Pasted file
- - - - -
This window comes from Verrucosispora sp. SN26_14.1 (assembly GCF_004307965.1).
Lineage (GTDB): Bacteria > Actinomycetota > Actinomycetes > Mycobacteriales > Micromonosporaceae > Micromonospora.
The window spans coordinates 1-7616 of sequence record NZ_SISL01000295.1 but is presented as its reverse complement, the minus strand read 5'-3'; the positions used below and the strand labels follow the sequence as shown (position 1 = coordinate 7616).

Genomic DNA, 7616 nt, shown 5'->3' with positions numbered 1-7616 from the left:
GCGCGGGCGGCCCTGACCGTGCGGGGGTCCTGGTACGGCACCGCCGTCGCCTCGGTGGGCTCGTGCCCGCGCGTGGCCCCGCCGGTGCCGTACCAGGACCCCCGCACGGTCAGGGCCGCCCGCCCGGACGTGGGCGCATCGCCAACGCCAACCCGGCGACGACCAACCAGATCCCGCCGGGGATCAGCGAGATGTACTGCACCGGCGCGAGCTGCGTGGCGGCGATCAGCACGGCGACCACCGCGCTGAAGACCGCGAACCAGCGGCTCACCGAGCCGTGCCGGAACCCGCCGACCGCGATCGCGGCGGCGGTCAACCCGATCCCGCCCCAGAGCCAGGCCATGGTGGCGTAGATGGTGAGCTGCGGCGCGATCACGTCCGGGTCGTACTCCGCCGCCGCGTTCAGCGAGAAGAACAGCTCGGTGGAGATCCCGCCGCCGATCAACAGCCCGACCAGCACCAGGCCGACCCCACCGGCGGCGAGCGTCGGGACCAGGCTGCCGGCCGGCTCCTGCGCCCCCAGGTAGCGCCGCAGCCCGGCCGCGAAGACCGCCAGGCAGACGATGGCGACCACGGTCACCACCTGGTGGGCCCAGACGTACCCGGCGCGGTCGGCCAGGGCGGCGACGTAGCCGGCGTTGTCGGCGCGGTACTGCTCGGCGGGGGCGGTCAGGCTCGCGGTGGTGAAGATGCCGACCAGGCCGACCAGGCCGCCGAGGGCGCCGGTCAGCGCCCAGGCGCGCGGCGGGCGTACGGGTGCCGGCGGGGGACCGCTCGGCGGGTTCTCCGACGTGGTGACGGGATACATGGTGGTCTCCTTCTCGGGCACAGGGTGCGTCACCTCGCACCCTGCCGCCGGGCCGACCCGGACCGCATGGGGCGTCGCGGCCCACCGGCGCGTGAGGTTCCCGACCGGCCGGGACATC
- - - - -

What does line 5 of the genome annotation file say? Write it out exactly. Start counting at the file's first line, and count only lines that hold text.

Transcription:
GCGCGGGCGGCCCTGACCGTGCGGGGGTCCTGGTACGGCACCGCCGTCGCCTCGGTGGGCTCGTGCCCGCGCGTGGCCCCGCCGGTGCCGTACCAGGACCCCCGCACGGTCAGGGCCGCCCGCCCGGACGTGGGCGCATCGCCAACGCCAACCCGGCGACGACCAACCAGATCCCGCCGGGGATCAGCGAGATGTACTGCACCGGCGCGAGCTGCGTGGCGGCGATCAGCACGGCGACCACCGCGCTGAAGACCGCGAACCAGCGGCTCACCGAGCCGTGCCGGAACCCGCCGACCGCGATCGCGGCGGCGGTCAACCCGATCCCGCCCCAGAGCCAGGCCATGGTGGCGTAGATGGTGAGCTGCGGCGCGATCACGTCCGGGTCGTACTCCGCCGCCGCGTTCAGCGAGAAGAACAGCTCGGTGGAGATCCCGCCGCCGATCAACAGCCCGACCAGCACCAGGCCGACCCCACCGGCGGCGAGCGTCGGGACCAGGCTGCCGGCCGGCTCCTGCGCCCCCAGGTAGCGCCGCAGCCCGGCCGCGAAGACCGCCAGGCAGACGATGGCGACCACGGTCACCACCTGGTGGGCCCAGACGTACCCGGCGCGGTCGGCCAGGGCGGCGACGTAGCCGGCGTTGTCGGCGCGGTACTGCTCGGCGGGGGCGGTCAGGCTCGCGGTGGTGAAGATGCCGACCAGGCCGACCAGGCCGCCGAGGGCGCCGGTCAGCGCCCAGGCGCGCGGCGGGCGTACGGGTGCCGGCGGGGGACCGCTCGGCGGGTTCTCCGACGTGGTGACGGGATACATGGTGGTCTCCTTCTCGGGCACAGGGTGCGTCACCTCGCACCCTGCCGCCGGGCCGACCCGGACCGCATGGGGCGTCGCGGCCCACCGGCGCGTGAGGTTCCCGACCGGCCGGGACATC